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by Sarah Wilson, Second Year Law Student at DePaul University
Lynn Nicholas, the noted author of The Rape of Europa, presented a captivating and thoughtful keynote lecture at the “Restitution and Repatriation: The Return of Cultural Objects” conference held at the DePaul University College of Law. Hurricane Sandy may have hindered the quantity of speakers that attended the event, but the super-storm could not hinder the quality of Nicholas’ lecture. She addressed several issues surrounding restitution, many of which were raised in the acclaimed film about the dreadful lootings that occurred during World War II.
Nicholas examined Holocaust-era pillaging from a various perspectives, providing the audience with a broad roadmap of the different ideologies surrounding stolen objects. Of particular interest was the work of the Monuments Men (and Women) who dedicated their efforts to protecting the cultural identities of war-ravished countries. This group of American servicemen saved many of Europe’s artistic treasures and preserved much of the continental cultural heritage that came under threat of destruction during the war. Nicholas commented on the dichotomy of stolen objects: on one hand these objects are considered prizes of war, but on the other there is an essential consideration for common justice and decency that desires the return of such objects.
Nicholas raised an interesting point in the stance that Russia takes regarding looted Holocaust art. Russia—following the “prize of war” outlook—approaches restitution with an unwavering determination to maintain possession. This position is echoed in the final scenes of The Rape of Europa movie, and displays the reasons why these issues are not soon to be resolved. The government of the former Soviet Union nationalized all of the WWII works in its control at the close of the war. The country refused then—and still refuses now—to restitute the works to the pre-war owners. Whether this is viewed as the collateral damage to be suffered by other countries as the cost of doing war, or whether Russia simply feels entitled to the works that ended up within its borders, the debate continues: who are the proper owners of looted works?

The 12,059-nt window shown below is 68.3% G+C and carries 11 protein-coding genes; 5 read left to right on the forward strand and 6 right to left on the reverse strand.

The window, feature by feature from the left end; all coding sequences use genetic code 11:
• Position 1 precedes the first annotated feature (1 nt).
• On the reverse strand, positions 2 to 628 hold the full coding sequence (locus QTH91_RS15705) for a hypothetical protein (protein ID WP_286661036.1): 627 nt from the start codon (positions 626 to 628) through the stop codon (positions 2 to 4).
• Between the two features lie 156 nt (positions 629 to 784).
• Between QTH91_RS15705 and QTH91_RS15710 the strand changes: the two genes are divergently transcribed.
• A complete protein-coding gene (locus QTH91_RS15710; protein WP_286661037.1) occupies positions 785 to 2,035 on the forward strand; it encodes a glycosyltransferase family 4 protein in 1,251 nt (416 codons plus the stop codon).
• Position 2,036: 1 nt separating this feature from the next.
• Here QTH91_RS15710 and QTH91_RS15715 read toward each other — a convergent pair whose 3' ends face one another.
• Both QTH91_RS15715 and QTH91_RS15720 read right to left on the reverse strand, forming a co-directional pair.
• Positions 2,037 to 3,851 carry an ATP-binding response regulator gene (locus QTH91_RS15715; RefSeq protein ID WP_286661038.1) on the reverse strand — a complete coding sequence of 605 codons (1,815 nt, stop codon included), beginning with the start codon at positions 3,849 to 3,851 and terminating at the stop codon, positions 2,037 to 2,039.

The Hermitage Museum admittedly houses numerous items of suspicious origin, both on its gallery walls and hidden in the labyrinth of passageways beneath the building. Russian museums have even gone so far as to publish books about the Holocaust-era objects in their collections, an obvious display of their apathy for persons pillaged during the war. The country’s refusal to participate in restitution efforts displays a further problem: will these looted works ever be returned to the proper owners without a significant effort to harmonize international laws? In Nicholas’ opinion, the answer is no. Restitution may be morally admirable, but it appears that morals are often secondary to possession. Until the affected countries can develop mutually-beneficial methods for dealing with the problem, a solution remains elusive. As the search continues for a global resolution, the focus should remain on providing fair outcomes for all parties. Ex post facto looting from good faith purchasers of stolen objects is not the objective that Nicholas advocates.
Thousands of objects stolen during the war are still unclaimed and unrestituted. Increased litigation in the coming years appears inevitable. This is also due to the passing of the WWII generation, many of whom bequeathed stolen art to their unknowing heirs. Issues of ownership and proper title become increasingly relevant as these works find their way to the marketplace. While lawyers may aim to facilitate the harm suffered by wronged parties, their work may actually exacerbate the injury. Legal professionals often lack a proper understanding of provenance and the importance that it has on restitution attempts, and Nicholas stressed the imperative need of educating lawyers working in this field. Restituting objects becomes increasingly complicated if the ownership line is not given adequate weight. The issue is compounded by the fact that claims for looted works are frequently exaggerated, not only by lawyers, but also by media publicity. Numerous cases that result in amicable settlements regularly go unacknowledged. Nicholas also voiced her apprehension against litigation, claiming that efforts to enact restitution laws may be too political to be effective.
Nicholas served the audience well by using her all-encompassing expertise to educate the listeners about the importance of restitution. Nicholas refrained from giving a rosy-colored outlook of the future of looted objects. However, her candor leads one to believe that the path to global restitution is possible, albeit with several obstructions to overcome first.
Ms. Wilson is President of the Art and Cultural Heritage Law Society at DePaul.